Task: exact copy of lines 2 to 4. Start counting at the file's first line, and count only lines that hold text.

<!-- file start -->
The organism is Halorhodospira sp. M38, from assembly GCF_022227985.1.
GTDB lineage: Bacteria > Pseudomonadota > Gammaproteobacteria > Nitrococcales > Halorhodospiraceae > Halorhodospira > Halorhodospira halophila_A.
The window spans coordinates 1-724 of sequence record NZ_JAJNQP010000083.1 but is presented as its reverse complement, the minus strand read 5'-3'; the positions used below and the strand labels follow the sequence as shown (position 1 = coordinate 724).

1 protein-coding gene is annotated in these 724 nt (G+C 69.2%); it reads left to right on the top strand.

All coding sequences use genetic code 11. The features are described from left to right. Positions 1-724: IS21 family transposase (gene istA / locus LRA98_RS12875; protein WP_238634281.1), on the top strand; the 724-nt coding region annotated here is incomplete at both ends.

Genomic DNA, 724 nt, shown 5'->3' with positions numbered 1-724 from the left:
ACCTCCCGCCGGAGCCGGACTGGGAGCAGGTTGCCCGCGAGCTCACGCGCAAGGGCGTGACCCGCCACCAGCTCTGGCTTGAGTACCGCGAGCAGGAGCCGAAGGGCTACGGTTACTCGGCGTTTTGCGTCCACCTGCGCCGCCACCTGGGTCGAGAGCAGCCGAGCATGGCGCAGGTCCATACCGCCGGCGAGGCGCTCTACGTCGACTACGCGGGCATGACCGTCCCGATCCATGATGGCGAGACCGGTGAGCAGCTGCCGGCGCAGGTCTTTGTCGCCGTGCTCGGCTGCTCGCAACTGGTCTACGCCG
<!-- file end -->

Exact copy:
GTDB lineage: Bacteria > Pseudomonadota > Gammaproteobacteria > Nitrococcales > Halorhodospiraceae > Halorhodospira > Halorhodospira halophila_A.
The window spans coordinates 1-724 of sequence record NZ_JAJNQP010000083.1 but is presented as its reverse complement, the minus strand read 5'-3'; the positions used below and the strand labels follow the sequence as shown (position 1 = coordinate 724).

1 protein-coding gene is annotated in these 724 nt (G+C 69.2%); it reads left to right on the top strand.